Janice Thompson is executive director of Common Cause Oregon, which she joined in 2009 after leading the Money in Politics Research Action Project and Democracy Reform Oregon.

Image by Pacdog http://www.flickr.com/photos/pacdog/265509273/

  • Length: 53:15 minutes (48.75 MB)
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Robert Applebaum, founder of ForgiveStudentLoanDebt.com on forgiving student loan debt

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program date: 
Mon, 01/23/2012
 

Hosts Cecil Prescod and Celeste Carey interview Robert Applebaum, founder of Founder of ForgiveStudentLoanDebt.com, a grassroots movement that began as a proposal entitled "Forgive Student Loan Debt to Stimulate the Economy" which he posted to a Facebook group by the same name in late January, 2009.

The following is from http://forgivestudentloandebt.com/content/about

Almost immediately upon posting the proposal, people from all walks of life began to join, sharing their stories of economic hardship and struggle as a result of their crushing student loan debts. While the original proposal was intended as an alternative economic stimulus plan, the group quickly evolved as a vehicle for exposing the gross inequities and unfair practices inherent in the student lending industry.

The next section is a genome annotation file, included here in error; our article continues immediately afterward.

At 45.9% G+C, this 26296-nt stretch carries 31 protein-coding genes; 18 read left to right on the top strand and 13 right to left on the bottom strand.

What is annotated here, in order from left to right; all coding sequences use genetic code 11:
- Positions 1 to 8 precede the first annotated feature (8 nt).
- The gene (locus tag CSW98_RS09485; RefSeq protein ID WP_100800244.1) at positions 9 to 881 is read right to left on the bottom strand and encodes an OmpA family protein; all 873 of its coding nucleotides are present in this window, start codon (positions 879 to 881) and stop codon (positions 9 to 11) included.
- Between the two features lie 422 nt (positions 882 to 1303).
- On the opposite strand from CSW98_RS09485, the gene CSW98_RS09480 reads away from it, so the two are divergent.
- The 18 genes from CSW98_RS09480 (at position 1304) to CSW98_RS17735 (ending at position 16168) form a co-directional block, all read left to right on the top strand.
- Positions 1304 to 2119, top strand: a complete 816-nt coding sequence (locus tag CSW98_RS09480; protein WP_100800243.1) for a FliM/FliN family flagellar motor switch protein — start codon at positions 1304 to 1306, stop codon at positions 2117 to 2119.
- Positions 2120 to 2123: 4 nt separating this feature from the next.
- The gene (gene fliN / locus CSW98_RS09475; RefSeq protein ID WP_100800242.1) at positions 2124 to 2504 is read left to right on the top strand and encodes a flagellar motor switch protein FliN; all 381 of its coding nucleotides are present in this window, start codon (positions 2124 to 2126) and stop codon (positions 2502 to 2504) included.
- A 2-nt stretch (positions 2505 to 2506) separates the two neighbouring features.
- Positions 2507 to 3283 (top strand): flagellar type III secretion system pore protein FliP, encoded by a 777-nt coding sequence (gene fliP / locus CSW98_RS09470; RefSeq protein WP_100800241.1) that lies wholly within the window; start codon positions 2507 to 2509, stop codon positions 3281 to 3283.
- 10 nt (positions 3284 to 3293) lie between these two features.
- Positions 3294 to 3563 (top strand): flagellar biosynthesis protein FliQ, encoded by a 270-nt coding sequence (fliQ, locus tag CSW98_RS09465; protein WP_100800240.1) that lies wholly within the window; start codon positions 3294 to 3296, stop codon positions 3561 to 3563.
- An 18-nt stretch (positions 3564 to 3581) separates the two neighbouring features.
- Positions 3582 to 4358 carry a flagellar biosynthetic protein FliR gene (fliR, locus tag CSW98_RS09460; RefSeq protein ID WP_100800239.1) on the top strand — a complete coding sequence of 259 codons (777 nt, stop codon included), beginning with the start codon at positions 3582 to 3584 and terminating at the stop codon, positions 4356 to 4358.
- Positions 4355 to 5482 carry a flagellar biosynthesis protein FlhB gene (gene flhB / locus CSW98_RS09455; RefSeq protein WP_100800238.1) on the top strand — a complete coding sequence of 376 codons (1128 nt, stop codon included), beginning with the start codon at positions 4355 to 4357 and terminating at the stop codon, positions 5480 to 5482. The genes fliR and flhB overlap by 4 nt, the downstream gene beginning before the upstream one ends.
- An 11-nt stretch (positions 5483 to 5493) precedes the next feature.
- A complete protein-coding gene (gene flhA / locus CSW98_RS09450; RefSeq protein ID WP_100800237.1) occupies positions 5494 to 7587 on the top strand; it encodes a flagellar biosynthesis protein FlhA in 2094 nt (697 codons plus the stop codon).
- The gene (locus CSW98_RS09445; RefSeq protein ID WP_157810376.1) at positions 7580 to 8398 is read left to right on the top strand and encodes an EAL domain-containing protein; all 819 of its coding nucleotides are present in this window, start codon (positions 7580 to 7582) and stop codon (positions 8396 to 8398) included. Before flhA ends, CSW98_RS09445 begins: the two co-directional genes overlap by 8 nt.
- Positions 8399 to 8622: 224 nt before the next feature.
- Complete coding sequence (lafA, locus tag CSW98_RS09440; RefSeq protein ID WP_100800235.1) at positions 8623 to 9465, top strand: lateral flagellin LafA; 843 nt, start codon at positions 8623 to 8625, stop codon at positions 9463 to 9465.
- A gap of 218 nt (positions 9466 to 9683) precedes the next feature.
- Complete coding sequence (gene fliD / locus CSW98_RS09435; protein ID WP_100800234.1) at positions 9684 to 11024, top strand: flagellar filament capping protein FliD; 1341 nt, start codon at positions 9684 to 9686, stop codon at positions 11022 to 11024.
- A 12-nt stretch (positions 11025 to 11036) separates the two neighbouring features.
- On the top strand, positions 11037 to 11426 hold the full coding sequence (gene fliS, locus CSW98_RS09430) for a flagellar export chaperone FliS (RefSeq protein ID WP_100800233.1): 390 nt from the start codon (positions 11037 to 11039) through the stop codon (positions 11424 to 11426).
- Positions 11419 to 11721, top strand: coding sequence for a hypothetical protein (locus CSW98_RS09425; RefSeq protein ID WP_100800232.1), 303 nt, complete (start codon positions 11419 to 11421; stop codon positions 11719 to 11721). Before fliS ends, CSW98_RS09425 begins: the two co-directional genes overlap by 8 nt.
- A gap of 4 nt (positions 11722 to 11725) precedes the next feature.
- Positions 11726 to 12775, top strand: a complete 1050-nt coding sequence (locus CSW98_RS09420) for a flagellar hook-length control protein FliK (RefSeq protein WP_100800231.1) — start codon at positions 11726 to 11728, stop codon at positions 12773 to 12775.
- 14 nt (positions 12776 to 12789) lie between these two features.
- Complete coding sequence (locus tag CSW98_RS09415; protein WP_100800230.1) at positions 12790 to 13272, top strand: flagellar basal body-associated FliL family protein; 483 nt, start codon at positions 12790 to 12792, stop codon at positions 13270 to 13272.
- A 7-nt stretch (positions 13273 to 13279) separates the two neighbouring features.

After membership grew to approximately 1000 people within the first week, a reporter for the Huffington Post wrote an article about the proposal and group and, thereafter, membership grew by the thousands. The group enjoyed a great deal of positive press attention in the Spring of 2009 which only served to increase membership, now close to a quarter of a million people!

ForgiveStudentLoanDebt.com was founded so as to take this growing grassroots movement to the next level through lobbying, education and advocacy for a complete overhaul to the way higher education is financed in this country.

 

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More Talk Radio on 01/09/12

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More Talk Radio
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Mon, 01/09/2012